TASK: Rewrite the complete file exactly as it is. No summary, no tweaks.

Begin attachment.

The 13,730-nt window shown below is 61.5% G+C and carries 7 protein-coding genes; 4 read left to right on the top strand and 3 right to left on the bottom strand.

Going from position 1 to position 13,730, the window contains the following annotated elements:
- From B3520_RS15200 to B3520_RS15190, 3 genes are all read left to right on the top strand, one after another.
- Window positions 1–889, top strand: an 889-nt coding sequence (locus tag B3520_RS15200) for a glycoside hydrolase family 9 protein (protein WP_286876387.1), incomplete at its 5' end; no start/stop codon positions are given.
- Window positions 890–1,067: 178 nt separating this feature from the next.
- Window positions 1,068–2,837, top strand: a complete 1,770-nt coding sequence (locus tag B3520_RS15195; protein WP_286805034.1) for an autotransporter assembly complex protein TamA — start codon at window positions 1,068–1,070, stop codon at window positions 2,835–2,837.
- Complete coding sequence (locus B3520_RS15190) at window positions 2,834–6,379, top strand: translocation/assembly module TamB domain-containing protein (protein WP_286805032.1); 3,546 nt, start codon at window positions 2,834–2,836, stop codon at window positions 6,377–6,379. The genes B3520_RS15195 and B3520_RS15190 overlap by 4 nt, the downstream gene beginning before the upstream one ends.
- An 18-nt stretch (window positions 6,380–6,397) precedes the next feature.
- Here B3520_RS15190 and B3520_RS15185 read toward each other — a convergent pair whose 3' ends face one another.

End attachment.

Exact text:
The 13,730-nt window shown below is 61.5% G+C and carries 7 protein-coding genes; 4 read left to right on the top strand and 3 right to left on the bottom strand.

Going from position 1 to position 13,730, the window contains the following annotated elements:
- From B3520_RS15200 to B3520_RS15190, 3 genes are all read left to right on the top strand, one after another.
- Window positions 1–889, top strand: an 889-nt coding sequence (locus tag B3520_RS15200) for a glycoside hydrolase family 9 protein (protein WP_286876387.1), incomplete at its 5' end; no start/stop codon positions are given.
- Window positions 890–1,067: 178 nt separating this feature from the next.
- Window positions 1,068–2,837, top strand: a complete 1,770-nt coding sequence (locus tag B3520_RS15195; protein WP_286805034.1) for an autotransporter assembly complex protein TamA — start codon at window positions 1,068–1,070, stop codon at window positions 2,835–2,837.
- Complete coding sequence (locus B3520_RS15190) at window positions 2,834–6,379, top strand: translocation/assembly module TamB domain-containing protein (protein WP_286805032.1); 3,546 nt, start codon at window positions 2,834–2,836, stop codon at window positions 6,377–6,379. The genes B3520_RS15195 and B3520_RS15190 overlap by 4 nt, the downstream gene beginning before the upstream one ends.
- An 18-nt stretch (window positions 6,380–6,397) precedes the next feature.
- Here B3520_RS15190 and B3520_RS15185 read toward each other — a convergent pair whose 3' ends face one another.